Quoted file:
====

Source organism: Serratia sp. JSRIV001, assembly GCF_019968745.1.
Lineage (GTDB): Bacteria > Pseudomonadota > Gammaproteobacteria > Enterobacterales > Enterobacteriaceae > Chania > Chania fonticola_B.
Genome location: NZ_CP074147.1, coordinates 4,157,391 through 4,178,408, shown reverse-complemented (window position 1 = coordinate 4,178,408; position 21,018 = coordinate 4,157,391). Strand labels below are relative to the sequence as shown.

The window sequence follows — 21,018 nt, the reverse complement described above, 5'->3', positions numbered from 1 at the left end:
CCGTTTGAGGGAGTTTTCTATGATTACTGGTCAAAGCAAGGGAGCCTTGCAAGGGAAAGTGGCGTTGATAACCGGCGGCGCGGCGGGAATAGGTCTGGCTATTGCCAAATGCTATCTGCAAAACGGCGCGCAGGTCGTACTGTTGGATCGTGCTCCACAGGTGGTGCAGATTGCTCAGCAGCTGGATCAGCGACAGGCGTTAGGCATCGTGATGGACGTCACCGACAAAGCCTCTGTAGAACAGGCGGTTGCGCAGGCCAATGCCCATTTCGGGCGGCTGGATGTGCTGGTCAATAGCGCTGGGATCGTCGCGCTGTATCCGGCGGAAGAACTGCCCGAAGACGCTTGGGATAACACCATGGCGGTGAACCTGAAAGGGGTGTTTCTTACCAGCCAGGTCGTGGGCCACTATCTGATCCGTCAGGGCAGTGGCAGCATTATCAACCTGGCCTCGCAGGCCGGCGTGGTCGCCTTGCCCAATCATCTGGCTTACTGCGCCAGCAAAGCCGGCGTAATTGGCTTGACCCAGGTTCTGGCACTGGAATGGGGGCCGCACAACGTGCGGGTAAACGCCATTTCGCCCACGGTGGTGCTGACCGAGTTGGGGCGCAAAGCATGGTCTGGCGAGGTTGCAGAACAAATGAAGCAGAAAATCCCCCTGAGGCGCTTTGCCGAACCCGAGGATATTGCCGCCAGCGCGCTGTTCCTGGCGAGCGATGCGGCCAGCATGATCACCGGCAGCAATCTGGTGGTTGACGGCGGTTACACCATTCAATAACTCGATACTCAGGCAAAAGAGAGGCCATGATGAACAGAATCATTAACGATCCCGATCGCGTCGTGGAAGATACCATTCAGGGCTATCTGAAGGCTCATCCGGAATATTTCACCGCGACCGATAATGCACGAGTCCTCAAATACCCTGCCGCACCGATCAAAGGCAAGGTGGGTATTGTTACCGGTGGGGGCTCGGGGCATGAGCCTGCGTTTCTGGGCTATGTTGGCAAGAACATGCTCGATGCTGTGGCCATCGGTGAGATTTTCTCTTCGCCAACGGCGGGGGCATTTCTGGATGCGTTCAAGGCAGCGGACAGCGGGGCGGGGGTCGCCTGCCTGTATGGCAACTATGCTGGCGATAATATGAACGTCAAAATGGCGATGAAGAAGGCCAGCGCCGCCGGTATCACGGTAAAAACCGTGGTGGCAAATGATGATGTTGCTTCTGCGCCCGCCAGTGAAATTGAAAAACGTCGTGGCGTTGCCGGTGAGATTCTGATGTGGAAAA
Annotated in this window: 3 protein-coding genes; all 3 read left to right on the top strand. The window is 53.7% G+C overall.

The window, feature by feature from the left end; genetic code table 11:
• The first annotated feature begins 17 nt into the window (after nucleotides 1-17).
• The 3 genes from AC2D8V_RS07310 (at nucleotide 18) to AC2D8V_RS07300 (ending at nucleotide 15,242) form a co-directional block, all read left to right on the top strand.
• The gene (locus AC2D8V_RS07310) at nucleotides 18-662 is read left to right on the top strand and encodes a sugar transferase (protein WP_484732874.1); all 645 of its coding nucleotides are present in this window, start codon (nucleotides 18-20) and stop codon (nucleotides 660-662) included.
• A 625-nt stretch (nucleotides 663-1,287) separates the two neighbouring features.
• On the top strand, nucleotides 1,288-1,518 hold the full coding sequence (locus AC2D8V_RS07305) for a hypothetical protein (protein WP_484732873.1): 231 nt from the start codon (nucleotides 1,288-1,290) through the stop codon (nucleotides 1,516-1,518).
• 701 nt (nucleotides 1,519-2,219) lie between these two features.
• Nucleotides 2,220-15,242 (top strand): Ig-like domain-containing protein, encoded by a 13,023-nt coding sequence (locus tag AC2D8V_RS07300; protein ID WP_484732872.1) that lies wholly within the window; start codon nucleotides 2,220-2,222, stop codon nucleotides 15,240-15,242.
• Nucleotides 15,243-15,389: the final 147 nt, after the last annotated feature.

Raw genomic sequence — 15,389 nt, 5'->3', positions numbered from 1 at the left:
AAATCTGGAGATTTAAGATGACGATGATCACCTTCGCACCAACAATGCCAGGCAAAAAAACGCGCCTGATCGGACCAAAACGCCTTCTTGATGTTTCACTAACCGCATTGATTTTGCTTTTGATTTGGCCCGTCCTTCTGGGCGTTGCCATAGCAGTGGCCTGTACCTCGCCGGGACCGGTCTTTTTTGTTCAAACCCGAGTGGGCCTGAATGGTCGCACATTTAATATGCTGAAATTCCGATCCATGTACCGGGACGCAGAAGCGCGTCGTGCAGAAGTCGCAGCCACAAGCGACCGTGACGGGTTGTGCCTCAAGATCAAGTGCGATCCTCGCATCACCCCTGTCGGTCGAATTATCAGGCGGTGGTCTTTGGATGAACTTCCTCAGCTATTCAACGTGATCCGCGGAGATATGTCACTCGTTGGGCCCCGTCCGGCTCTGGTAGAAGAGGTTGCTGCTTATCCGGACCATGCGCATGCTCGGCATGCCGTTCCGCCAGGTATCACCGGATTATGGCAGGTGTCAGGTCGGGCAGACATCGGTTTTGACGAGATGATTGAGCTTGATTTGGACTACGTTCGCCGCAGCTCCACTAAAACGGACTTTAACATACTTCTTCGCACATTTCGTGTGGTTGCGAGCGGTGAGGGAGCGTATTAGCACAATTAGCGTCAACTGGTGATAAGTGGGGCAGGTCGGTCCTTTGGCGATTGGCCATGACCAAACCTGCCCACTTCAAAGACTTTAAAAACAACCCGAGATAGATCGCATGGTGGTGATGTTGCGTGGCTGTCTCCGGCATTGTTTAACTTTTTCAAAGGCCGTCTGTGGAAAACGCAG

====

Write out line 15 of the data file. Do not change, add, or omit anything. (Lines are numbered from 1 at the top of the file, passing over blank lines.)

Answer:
• Nucleotides 15,243-15,389: the final 147 nt, after the last annotated feature.